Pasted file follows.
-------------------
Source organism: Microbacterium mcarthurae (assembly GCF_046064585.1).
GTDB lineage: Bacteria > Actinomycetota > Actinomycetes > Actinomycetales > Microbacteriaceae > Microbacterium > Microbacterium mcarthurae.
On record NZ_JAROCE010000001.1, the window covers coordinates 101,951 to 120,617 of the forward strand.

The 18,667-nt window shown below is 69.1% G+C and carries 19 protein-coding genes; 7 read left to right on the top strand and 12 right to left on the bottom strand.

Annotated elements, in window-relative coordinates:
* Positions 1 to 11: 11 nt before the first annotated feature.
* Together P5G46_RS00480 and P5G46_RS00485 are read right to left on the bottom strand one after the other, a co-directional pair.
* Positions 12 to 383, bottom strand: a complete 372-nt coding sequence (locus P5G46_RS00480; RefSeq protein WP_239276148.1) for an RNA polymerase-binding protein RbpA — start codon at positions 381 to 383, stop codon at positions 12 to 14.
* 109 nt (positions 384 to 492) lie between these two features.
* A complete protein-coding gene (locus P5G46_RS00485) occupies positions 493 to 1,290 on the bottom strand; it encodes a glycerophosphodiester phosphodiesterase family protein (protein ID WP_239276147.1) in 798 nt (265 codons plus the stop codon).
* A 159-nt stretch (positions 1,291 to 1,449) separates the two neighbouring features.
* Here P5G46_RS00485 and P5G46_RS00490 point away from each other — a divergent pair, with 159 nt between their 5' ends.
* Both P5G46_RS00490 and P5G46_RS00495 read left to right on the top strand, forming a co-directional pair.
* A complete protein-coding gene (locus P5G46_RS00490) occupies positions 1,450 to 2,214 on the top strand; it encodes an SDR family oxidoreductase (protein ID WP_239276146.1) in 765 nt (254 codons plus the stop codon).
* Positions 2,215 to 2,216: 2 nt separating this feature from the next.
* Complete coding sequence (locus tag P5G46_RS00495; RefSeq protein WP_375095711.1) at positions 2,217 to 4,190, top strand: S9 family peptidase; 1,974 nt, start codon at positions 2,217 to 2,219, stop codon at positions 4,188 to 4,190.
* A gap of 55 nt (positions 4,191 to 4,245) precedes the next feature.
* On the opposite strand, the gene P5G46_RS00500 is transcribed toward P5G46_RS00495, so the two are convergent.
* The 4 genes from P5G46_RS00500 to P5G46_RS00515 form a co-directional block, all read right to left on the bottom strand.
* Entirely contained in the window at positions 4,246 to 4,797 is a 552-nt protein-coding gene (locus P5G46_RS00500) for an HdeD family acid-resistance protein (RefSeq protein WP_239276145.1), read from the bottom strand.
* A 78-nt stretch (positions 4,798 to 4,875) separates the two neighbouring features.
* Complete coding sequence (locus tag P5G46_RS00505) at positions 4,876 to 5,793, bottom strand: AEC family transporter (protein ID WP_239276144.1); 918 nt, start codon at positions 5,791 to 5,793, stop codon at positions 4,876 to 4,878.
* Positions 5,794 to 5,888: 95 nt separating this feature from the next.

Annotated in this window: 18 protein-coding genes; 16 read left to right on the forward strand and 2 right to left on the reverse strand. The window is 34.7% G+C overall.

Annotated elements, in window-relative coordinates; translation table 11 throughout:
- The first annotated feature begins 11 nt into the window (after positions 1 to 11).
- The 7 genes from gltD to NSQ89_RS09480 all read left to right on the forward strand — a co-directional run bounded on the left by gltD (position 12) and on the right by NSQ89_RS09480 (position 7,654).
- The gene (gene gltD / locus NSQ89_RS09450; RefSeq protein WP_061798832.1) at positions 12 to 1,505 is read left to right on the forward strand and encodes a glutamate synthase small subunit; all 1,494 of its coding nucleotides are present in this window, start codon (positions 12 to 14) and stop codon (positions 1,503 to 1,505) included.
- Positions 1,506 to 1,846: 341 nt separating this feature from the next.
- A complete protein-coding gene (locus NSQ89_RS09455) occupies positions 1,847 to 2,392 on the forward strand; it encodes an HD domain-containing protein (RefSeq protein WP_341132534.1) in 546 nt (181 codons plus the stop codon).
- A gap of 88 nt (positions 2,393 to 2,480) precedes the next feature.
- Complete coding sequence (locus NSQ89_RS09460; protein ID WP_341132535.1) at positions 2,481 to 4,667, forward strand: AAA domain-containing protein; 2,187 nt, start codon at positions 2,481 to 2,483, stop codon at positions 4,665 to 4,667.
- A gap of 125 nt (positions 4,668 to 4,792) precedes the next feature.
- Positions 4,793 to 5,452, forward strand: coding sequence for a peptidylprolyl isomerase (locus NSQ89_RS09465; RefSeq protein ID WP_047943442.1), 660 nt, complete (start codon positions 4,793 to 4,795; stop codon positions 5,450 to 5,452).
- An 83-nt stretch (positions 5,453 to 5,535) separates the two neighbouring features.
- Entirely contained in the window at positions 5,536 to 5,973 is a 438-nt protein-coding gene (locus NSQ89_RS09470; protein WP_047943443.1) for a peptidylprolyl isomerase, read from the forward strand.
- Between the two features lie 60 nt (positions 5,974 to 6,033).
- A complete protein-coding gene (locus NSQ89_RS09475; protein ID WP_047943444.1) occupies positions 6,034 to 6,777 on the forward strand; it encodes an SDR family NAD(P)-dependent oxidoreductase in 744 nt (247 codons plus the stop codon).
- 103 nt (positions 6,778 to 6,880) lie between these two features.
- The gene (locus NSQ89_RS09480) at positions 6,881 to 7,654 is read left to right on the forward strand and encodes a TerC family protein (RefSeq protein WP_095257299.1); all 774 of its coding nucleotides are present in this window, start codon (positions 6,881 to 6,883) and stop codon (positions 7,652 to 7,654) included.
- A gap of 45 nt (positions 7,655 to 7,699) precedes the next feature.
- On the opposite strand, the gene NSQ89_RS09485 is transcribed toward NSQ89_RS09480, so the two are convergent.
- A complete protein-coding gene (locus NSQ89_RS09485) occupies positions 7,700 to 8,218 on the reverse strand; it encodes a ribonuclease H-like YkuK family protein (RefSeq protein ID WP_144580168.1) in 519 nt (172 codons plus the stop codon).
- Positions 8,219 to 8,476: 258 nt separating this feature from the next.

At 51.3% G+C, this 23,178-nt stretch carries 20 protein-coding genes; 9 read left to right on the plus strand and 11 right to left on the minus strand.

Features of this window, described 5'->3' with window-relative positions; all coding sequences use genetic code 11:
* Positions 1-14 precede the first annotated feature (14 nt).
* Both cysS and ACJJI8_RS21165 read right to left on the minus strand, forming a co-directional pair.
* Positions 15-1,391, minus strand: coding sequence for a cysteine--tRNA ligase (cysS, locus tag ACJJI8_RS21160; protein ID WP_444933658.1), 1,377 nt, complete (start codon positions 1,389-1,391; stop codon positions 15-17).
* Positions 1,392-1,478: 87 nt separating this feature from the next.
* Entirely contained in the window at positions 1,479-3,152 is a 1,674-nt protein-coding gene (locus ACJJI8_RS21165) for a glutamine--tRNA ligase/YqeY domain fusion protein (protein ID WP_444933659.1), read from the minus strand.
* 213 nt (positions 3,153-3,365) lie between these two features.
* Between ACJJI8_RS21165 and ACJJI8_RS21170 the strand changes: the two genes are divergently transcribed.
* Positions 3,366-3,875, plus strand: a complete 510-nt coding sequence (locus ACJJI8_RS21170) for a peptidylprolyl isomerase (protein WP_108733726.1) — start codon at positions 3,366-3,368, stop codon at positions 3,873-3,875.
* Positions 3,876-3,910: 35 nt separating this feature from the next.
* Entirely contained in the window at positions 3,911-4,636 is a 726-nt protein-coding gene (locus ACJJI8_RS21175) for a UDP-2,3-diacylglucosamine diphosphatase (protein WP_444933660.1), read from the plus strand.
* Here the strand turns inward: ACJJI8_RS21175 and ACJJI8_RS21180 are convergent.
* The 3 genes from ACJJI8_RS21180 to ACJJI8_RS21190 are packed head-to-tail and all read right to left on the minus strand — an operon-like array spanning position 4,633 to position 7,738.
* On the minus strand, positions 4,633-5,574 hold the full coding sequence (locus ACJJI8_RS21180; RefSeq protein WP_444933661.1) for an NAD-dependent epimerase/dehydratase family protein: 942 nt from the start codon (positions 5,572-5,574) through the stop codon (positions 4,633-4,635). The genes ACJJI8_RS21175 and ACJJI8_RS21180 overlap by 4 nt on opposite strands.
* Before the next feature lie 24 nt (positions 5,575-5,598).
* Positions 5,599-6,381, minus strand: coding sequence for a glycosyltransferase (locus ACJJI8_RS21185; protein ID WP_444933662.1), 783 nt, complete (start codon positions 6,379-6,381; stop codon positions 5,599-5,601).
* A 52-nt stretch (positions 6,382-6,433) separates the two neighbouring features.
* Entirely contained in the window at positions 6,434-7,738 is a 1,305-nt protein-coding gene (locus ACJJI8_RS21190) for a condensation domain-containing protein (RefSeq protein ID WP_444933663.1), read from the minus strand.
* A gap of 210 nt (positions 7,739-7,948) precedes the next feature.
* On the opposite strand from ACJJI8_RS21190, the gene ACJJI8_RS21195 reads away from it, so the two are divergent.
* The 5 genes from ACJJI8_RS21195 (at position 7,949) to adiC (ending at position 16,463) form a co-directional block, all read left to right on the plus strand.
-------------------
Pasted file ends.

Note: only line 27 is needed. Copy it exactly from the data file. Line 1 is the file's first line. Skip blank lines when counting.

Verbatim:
- The 7 genes from gltD to NSQ89_RS09480 all read left to right on the forward strand — a co-directional run bounded on the left by gltD (position 12) and on the right by NSQ89_RS09480 (position 7,654).